Author + information
- Received June 7, 2004
- Revision received September 16, 2004
- Accepted October 4, 2004
- Published online January 18, 2005.
- Joseph Kim, PhD*,* (, )
- Robert A. Henderson, FRCP†,
- Stuart J. Pocock, PhD*,
- Tim Clayton, MSc*,
- Mark J. Sculpher, PhD‡,
- Keith A.A. Fox, FESC§,
- RITA-3 Trial Investigators
- ↵*Reprint requests and correspondence:
Dr. Joseph Kim, Medical Statistics Unit, London School of Hygiene & Tropical Medicine, Keppel Street, London WC1E 7HT, United Kingdom
Objectives We sought to compare the effects of an early interventional strategy (IS) versus a conservative strategy (CS) on health-related quality of life (HRQOL) in patients with non–ST-segment elevation acute coronary syndromes (ACS).
Background The third Randomized Intervention Trial of unstable Angina (RITA-3) evaluated early IS (n = 895) versus CS (n = 915). We report one-year results of the RITA-3 trial concerning HRQOL.
Methods The patients' HRQOL was assessed with the Short Form-36 (SF-36) and Seattle Angina Questionnaire (SAQ) at four-month and one-year follow-up, and the EuroQOL Visual Analogue Scale (EQ-VAS) and EuroQOL 5-Dimensional Classification (EQ-5D) also measured at baseline. Analysis was performed using the two-sample ttest and analysis of co-variance.
Results Mean changes from baseline EQ-VAS scores were better for IS than for CS at four months (treatment difference of 3.0, p < 0.001) and one year (2.3, p < 0.01). The EQ-5D utility scores were also higher for IS at four months (treatment difference: 0.036, p < 0.01) and at one year (0.016, p = 0.20). For SF-36, IS scored significantly better at four months for physical function, physical role function, emotional role function, social function, vitality, and general health. The SAQ scores for exertional capacity, anginal stability and frequency, treatment satisfaction, and disease perception were better for IS at four months. These treatment differences were present but attenuated by one-year follow-up. Improvements in HRQOL for IS could be attributed to improvements in anginal symptoms.
Conclusions In patients with non–ST-segment elevation ACS, an early IS provides greater gains in HRQOL, as compared with CS, mainly due to improvements in angina grade.
The use of an early interventional strategy in the management of patients with unstable coronary artery disease has been controversial (1,2). The third Randomized Intervention Trial of unstable Angina (RITA-3) was performed to compare an early interventional strategy (IS) with a conservative strategy (CS) in the treatment of patients with unstable angina or non–ST-segment elevation myocardial infarction (MI) (3). At four-month follow-up, patients randomized to an early IS had a lower risk of developing the combined end point of refractory angina, nonfatal MI, or death. At one year, the treatment groups were comparable with respect to the combined end point of death or nonfatal MI.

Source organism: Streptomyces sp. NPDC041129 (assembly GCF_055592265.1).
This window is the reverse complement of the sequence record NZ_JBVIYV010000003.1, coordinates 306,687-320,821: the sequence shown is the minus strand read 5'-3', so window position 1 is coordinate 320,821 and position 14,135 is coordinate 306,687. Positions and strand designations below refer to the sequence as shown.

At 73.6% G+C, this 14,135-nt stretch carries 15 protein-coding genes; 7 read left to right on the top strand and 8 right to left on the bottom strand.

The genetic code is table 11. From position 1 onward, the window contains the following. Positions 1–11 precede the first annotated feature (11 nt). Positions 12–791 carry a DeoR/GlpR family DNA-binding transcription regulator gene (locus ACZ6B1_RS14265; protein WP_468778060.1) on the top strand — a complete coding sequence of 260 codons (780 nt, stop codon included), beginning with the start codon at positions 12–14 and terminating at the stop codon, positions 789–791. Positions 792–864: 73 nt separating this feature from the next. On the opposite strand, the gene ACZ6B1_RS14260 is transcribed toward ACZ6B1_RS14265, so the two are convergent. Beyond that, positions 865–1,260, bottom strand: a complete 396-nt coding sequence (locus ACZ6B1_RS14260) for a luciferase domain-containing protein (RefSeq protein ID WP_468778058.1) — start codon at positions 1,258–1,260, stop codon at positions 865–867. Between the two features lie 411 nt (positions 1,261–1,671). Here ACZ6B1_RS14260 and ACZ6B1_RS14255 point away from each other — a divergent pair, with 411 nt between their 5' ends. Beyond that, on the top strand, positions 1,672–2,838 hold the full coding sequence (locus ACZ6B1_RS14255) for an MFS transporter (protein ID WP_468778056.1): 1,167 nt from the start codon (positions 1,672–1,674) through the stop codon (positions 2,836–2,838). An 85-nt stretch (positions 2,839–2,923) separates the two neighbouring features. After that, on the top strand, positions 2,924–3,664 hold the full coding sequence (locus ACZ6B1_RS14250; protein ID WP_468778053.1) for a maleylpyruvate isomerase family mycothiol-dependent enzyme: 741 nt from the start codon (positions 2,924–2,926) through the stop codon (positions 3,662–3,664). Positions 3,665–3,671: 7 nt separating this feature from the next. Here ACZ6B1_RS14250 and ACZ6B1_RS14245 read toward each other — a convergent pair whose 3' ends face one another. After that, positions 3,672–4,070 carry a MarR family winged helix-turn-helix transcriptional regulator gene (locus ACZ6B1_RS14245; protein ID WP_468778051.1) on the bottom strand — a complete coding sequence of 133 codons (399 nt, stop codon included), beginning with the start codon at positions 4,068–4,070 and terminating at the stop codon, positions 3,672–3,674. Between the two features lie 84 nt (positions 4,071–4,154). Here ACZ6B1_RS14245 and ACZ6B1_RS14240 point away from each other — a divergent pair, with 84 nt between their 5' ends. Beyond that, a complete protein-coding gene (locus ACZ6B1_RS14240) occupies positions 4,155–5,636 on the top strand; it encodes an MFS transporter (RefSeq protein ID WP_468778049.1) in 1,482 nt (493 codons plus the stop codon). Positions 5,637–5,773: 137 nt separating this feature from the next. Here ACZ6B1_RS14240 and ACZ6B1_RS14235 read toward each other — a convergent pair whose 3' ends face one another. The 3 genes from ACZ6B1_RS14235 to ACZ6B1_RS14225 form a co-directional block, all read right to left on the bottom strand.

Although the clinical benefits of an early IS appear to be clear, its effects on health-related quality of life (HRQOL) remain uncertain. The HRQOL is of particular concern in studies, such as the RITA-3 trial, for which there is a marked difference in the invasiveness of the therapeutic options being considered. In this report, we present our findings from the RITA-3 trial with regard to the effects of an early IS on HRQOL.
The RITA-3 trial
Details of the design and protocol of the RITA-3 trial are described elsewhere (3). Briefly, patients were recruited from 45 centers across England and Scotland from November 12, 1997 to October 2, 2001. Patients were eligible for the study if they experienced chest pain at rest and had documented electrocardiographic or previous arteriographic evidence of coronary artery disease. Patients were randomized either to an early IS (i.e., maximal medical therapy plus early coronary arteriography with possible myocardial revascularization) or to a more CS (i.e., maximal medical therapy plus ischemia- or symptom-provoked angiography and revascularization). Among patients randomized to CS, 94 (10%) of 915 patients had a revascularization procedure during the index admission, compared with 397 (44%) of 895 patients in the IS group (3). Within one year, 28% and 57% of patients in the CS and IS groups were revascularized, respectively.